Friday, 01 May 2015 07:21

    The Macallan Rare Cask

    I dont know too much about this expression, but I got to try it for first time at a recent Macallan masterclass with US brand ambassador Kieron Elliot.    The nose has toffee and dark fruits, a classic sherry led Macallan nose.  The taste is sweet with a light mouthfeel, caramal, coffee, malt and with water a little orange.  The finish is sweet and long with hints of barley sugar.

    Friday, 01 May 2015 07:13

    The Macallan 17 year old Fine Oak

    I admit to a soft spot for Macallan, in the same way that Canada has a soft spot for Tim Hortons.  However recent expressions like the "1824 Rainbow of Colours" series have been a bit of a let down so I was excited to try this 17 year old to see if Macallan had got their groove back.  In general this is better but still some work to be done to convince me this distillery is heading in the right direction.   The nose is not particulalry overwhelming, some spices, biscuits and baked goods. The spice from nose continues into the taste along with vanilla and toffee notes and some pepper.  The finish fades gently and overall impression is that whisky is very refined and integrated.  Great "first whisky of the day" perhaps?

    Friday, 01 May 2015 07:07

    Snake River Stampede

    A dramatic name for a rather undramatic Canadian whiskey.  The nose on this 40% ABV blend is light with fresh paint and vanilla.  The taste has some sharp lemon notes, floor polish and grainy spirit notes.  The finish has some pepper and spice and not much else.  Drinkable?  Sure.  Stampede?  Not so much.

    Friday, 01 May 2015 06:58

    Lismore Single Malt

    This is a no age statement, value priced, 40% ABV single malt that generally attracts moderately positive reviews.  Everything about Lismore suggests the bloggersphere should hate it: NAS - urgh!  Only 40% ABV - yuck!  Ubiquitous and easy to find - blah!  However it overcomes these "handicaps" by being good value (good value is often rarer than a Port Ellen single malt in Scotch world these days).  The nose has malt, lemon, barley sugar and some oak.  The taste is sweet with lemon peel, milk chocolate, wood and peppery notes.  The finish is sharp and spicy, perhaps not Lismore's best feature.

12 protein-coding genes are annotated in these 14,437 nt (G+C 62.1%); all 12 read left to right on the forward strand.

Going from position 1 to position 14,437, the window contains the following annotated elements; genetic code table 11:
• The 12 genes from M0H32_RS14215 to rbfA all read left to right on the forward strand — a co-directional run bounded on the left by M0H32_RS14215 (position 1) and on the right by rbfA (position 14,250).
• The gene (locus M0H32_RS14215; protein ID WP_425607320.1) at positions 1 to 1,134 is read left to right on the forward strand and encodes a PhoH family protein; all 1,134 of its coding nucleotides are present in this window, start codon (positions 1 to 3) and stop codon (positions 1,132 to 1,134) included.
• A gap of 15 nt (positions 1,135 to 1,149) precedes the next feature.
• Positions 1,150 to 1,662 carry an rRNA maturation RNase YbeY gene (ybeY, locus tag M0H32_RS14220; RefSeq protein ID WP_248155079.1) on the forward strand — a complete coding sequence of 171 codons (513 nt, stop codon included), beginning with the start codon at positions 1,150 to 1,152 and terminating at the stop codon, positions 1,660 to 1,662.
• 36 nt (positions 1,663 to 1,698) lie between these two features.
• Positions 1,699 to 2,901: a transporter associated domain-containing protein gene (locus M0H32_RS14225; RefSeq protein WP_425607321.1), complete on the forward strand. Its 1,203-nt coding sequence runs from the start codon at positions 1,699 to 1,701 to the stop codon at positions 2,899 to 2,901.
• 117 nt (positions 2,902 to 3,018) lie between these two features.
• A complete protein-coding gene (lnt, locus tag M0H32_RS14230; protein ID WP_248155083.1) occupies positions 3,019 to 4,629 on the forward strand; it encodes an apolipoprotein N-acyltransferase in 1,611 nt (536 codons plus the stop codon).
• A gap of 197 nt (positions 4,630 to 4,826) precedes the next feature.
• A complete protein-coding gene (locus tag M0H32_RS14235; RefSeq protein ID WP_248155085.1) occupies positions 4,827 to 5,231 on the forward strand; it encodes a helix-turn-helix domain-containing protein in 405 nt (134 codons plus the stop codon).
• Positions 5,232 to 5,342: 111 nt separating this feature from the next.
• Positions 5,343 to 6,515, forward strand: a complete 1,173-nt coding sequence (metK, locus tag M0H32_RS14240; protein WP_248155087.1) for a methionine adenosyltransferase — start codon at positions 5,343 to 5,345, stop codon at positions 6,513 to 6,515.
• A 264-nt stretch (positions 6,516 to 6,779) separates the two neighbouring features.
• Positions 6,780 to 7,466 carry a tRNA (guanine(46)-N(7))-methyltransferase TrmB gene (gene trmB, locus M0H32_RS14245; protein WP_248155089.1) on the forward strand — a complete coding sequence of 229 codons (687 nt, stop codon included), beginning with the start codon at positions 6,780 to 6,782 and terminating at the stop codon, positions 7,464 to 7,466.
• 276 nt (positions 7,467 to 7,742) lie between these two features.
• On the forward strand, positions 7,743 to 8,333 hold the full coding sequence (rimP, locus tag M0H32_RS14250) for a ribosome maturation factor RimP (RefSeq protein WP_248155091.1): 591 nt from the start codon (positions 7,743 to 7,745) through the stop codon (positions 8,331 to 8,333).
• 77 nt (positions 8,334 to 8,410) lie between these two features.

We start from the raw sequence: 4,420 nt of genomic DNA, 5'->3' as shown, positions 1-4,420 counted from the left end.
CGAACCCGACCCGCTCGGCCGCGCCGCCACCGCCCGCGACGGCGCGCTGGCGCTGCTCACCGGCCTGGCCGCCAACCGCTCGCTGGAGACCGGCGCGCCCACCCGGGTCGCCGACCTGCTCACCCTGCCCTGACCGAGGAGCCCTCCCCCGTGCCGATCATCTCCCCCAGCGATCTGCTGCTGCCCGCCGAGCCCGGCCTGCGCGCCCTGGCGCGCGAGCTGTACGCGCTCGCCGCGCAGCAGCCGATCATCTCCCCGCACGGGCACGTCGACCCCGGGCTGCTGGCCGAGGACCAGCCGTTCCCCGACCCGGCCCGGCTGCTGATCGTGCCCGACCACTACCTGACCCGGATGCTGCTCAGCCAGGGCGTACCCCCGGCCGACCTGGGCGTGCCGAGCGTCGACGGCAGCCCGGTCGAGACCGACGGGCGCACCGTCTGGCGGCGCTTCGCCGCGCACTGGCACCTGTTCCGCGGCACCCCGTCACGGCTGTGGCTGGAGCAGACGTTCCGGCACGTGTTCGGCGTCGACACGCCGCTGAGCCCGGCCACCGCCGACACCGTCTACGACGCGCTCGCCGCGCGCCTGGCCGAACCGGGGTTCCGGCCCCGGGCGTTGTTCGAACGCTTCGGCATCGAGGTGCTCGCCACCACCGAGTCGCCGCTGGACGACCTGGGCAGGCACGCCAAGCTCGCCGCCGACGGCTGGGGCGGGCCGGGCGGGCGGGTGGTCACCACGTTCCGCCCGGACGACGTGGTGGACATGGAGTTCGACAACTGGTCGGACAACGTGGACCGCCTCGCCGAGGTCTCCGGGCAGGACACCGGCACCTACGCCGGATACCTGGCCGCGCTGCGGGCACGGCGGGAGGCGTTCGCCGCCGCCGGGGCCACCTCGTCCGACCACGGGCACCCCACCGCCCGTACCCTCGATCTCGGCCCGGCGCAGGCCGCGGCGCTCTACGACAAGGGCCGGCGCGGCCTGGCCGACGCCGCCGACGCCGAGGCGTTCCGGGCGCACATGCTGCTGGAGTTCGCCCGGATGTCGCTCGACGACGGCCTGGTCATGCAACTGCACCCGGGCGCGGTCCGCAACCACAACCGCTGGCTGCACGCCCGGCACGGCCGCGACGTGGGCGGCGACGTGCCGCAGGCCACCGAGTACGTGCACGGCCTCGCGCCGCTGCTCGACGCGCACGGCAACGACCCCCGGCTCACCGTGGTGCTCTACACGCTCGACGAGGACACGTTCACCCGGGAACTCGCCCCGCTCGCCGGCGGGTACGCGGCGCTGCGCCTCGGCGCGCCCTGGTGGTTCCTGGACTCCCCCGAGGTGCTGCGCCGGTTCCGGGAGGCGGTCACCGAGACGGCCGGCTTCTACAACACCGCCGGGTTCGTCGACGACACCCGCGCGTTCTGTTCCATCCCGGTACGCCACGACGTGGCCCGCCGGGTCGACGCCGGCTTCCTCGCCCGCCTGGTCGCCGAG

This version of the Feis Ill annual release was bottled at 51.4% ABV.  The nose has light smoke, bacon and some sweet and sour spice notes.  The taste is subtle, the higher alcohol is evident as is some sherry and more spice but quite well balanced.  The finish is dry, clean and oaky.  Not your every day Laphroaig but that is the point (at least I think it is) of these releases.

    Friday, 01 May 2015 06:45

    Glenmorangie Taghta

    This expression's claim to fame is that it was crowd sourced and designed by consumers.  They did a nice job but I think Bill Lumsden is safe for a little while yet.  The nose is salty with a tangy citrus note.  Marmalade perhaps.  The taste is creamy with more citrus, oak, coffee and quite bold for Glenmorangie.  The finish has oak and spice notes and sherry lends some tannin.  With a little water it gets sweeter and smoother.

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    Random Whisky

    Hibiki 12 year old

    My first Japanese blend, but definately not my last.  The nose is very fresh and fruity, sultanas and bananas.  The taste is creamy vanilla, a bit like melted ice cream, then some sweet fruits before a oak spice finish.  Really good stuff.